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February 7, 2012 > Letter to the Editor: About Red Light Cameras

Letter to the Editor: About Red Light Cameras

These cameras are not necessary. However, many good, responsible, drivers hold a different view. A view such as: "There are many annoying drivers on the road, some of whom are red light runners. If red light cameras can curb this behavior, then good."

However, red light cameras are much more about revenue than safety. In the two minutes it may take to read this article, how can I show you that? I may not convince you, but perhaps I can plant a seed of doubt that these devices are not helping us create safer intersections.

In November of 2010, Caltrans lengthened the yellow light time on Mission Blvd at Mohave Dr. from the State mandated minimum of 4.3 seconds to 5.0 seconds; a minuscule 0.7 seconds longer. Overall, before this change was made, the number of citations was static. For eight of the previous 12 months, the number of tickets actually increased. There was no significant reduction in red light running. But as soon as the yellow time was increased, violations were immediately cut in half; Red Light Running was cut in half. And the violation rate has stayed down for more than a year.

Wherever and whenever the strategy of lengthening yellow time is employed, red light running is reduced. The degree by which it is reduced is directly related to how many tenths-of-seconds are added to the yellow light. Among cities extending their yellow lights are cities in Fairfax County, VA, San Diego, CA, Loma Linda, CA, Menlo Park, CA, cities in the state of Georgia, and Newark, CA; each of these has seen a similar reduction in violations.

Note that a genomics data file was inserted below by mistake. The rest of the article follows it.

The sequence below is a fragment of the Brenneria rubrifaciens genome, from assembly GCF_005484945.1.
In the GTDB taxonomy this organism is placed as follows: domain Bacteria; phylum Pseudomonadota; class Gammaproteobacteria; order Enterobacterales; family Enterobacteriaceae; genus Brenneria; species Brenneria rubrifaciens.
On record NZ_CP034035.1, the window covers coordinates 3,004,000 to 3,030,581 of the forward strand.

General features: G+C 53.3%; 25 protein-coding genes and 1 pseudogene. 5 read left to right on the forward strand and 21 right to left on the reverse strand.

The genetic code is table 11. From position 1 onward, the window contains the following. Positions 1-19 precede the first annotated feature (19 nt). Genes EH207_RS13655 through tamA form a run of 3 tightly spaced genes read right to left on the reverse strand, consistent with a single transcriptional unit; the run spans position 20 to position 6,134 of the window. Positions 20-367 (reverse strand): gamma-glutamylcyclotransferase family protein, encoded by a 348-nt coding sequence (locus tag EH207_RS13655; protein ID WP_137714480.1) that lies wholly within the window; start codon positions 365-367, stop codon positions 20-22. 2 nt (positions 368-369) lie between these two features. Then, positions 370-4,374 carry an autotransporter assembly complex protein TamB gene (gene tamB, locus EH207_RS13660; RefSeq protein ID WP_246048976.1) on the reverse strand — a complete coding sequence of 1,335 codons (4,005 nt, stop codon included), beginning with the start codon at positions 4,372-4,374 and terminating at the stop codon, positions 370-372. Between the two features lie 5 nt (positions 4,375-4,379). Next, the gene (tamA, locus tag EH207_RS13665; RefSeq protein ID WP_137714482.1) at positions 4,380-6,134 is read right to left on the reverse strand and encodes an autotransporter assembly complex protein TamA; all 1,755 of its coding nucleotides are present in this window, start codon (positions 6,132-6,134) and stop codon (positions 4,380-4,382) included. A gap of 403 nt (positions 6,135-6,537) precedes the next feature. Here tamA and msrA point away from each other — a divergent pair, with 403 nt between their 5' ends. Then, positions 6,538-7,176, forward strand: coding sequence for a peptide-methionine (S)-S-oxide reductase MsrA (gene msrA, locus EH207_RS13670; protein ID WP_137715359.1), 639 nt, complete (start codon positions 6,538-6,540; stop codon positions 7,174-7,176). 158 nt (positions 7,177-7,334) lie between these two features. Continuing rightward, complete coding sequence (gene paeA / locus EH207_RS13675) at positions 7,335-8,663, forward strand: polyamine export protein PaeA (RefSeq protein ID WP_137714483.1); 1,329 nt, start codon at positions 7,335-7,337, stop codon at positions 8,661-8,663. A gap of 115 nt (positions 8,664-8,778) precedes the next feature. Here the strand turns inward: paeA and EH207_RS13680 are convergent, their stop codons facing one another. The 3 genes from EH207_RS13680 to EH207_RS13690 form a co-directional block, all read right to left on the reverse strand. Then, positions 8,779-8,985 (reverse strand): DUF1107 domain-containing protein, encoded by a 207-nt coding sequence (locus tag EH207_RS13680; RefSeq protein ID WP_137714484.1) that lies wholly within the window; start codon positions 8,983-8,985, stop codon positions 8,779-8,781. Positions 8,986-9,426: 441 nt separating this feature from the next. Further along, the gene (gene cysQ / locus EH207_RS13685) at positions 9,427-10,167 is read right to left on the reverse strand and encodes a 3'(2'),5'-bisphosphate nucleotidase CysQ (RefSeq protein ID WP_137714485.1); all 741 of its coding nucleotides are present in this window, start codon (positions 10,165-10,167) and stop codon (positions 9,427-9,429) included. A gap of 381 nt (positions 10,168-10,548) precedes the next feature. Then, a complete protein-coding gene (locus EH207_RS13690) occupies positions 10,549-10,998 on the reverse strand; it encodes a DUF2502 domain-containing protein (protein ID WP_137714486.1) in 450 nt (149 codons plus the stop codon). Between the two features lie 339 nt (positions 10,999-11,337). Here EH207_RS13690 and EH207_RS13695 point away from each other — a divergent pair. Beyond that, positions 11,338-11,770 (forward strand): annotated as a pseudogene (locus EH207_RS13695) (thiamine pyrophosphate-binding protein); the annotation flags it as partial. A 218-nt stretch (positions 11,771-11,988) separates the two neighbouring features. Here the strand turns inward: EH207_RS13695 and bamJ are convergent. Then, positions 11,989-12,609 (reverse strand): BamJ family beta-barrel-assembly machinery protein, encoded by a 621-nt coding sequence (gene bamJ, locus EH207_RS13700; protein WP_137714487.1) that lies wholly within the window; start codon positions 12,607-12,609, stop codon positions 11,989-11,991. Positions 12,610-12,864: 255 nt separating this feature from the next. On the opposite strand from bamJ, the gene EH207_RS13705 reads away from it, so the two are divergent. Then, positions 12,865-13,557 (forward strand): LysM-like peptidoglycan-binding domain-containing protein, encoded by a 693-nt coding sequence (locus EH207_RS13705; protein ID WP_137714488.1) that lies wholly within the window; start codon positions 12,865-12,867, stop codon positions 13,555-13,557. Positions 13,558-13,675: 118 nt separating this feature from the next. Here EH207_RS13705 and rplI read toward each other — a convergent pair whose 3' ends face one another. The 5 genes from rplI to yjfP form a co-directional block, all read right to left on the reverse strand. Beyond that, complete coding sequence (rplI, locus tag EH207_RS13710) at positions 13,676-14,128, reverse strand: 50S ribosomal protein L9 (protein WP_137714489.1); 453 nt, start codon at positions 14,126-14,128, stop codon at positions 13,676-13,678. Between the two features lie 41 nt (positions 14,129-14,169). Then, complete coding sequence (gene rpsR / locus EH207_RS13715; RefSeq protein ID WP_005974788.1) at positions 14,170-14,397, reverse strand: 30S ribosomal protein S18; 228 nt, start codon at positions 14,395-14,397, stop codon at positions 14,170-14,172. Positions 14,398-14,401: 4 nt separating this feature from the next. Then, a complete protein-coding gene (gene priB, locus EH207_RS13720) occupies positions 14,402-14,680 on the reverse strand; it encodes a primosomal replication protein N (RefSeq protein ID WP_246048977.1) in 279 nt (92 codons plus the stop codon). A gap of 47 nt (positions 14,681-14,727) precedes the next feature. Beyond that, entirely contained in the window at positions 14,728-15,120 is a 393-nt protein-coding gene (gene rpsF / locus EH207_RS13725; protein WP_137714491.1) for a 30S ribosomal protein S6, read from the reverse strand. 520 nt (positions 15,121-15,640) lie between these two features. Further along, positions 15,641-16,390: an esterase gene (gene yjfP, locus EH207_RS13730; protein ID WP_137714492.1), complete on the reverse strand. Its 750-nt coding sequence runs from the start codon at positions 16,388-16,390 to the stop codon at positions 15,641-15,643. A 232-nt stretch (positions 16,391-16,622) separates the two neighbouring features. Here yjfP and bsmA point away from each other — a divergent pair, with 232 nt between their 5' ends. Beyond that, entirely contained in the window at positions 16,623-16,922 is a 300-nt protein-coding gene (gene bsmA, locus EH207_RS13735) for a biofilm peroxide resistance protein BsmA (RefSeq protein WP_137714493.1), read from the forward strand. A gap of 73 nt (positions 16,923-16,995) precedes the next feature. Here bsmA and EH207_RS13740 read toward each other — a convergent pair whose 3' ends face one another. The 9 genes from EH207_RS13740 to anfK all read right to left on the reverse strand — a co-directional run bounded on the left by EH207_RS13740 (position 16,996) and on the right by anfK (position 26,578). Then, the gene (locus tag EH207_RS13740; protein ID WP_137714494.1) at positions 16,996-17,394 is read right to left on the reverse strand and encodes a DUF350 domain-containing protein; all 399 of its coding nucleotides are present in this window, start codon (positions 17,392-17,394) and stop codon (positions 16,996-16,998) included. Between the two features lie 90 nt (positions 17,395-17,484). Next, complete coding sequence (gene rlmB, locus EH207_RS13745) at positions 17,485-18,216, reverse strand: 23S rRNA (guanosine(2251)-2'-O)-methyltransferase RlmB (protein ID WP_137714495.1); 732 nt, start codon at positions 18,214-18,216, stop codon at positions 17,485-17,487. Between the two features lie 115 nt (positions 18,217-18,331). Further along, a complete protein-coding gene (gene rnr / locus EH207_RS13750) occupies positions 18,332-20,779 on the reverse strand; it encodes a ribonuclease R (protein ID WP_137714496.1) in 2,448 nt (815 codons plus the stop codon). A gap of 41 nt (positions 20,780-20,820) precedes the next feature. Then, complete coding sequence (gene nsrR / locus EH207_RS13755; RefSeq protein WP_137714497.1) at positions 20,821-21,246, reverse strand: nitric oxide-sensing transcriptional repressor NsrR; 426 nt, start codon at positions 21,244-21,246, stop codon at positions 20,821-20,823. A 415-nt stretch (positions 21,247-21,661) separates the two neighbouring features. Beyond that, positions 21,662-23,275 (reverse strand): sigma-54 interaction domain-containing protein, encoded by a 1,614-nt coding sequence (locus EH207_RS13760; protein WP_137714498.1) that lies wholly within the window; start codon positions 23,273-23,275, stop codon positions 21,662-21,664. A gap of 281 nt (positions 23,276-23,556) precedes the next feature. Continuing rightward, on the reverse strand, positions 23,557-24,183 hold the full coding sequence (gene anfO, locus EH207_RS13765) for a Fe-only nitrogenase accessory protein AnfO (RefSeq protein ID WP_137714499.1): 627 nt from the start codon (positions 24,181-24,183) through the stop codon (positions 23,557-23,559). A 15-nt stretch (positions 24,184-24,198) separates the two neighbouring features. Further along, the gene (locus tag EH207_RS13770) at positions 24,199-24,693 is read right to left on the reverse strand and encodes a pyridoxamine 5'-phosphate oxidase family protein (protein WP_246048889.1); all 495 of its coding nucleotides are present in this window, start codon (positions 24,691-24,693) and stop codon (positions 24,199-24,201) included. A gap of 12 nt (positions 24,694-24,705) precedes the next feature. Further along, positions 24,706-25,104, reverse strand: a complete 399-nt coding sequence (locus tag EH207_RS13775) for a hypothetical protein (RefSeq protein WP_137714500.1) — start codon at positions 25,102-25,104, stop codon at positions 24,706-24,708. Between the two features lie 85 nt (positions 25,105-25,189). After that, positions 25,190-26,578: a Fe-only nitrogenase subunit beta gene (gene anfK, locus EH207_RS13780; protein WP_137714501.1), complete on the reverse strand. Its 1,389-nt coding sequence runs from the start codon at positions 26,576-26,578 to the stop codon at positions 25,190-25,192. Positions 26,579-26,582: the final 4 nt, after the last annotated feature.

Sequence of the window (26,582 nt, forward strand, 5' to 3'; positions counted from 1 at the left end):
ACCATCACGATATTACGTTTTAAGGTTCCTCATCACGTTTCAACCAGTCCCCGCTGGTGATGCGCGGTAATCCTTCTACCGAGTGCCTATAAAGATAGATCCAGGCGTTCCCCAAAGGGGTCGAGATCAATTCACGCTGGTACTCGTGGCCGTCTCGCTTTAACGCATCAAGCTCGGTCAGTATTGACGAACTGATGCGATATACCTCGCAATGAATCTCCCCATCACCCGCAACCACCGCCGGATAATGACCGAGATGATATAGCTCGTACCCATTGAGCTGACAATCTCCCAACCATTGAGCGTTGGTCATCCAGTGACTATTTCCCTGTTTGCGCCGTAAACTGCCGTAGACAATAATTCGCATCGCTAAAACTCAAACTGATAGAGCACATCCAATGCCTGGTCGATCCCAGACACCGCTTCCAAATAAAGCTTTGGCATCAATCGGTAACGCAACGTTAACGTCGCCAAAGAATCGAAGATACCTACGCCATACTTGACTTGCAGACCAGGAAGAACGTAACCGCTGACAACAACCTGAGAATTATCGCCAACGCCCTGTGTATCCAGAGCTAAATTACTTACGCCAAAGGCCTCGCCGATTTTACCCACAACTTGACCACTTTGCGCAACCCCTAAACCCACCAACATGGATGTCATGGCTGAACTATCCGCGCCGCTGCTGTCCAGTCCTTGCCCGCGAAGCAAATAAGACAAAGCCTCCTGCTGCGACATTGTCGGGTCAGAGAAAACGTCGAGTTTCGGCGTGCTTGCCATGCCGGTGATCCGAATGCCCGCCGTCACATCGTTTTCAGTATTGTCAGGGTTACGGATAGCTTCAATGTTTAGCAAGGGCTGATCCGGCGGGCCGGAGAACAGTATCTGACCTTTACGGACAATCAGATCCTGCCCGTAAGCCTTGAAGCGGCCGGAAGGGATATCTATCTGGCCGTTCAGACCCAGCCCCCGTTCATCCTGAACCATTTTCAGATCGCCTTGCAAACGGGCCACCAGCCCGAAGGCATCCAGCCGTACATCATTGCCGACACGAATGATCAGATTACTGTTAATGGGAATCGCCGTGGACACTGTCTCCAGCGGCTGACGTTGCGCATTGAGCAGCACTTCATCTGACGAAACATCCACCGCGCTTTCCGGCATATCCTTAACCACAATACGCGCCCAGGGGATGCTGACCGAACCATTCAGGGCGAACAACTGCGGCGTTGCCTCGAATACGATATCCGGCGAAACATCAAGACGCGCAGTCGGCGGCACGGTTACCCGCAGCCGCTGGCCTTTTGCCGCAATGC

Cities are reluctant to employ this engineering strategy because there is an accompanying loss of revenue... and the loss of revenue is significant. The reduction in violations on Mission at Mohave has meant a loss of revenue to the city of $120,000 to $144,000 per year, just from 98 fewer tickets being issued each month.

I have heard all the arguments against employing such a strategy. The number of violations will rebound to previous levels as people adjust; this only rewards red light runners; traffic is delayed as it will take longer to get a green light; citizen complaints will increase. All these things are untrue. Let me tell you the story about Newark, CA.

About six years ago, Newark activated five red light cameras but before doing so, extended yellow light times 0.7 seconds above the minimum required. Let's credit Newark for this foresight. Straight through citations in Newark are so low that they are almost non-existent; about 600 per year. Fremont, on the other hand, prints about 6,000 straight through citations per year. Fremont had 10 cameras active compared to Newark's five, but neither that, nor the variance in the average daily vehicle traffic among all the monitored approaches accounts for this huge disparity.

Do you see the problem? Can Fremont afford to reduce red light running by simply extending the yellow light times? To do so would either mean the city would have to find another way to increase violations (cite more right turners, for example) or take a loss on the program, or just get rid of the cameras.

I would like to point out a final element. Extending yellow light times can be done anywhere there is evidence of a safety hazard. Fremont has nearly 200 signalized intersections. This strategy can be used anywhere at little cost. We don't have to pay nearly $60,000 per year for another camera. Just extend the yellow light.

Roger Jones

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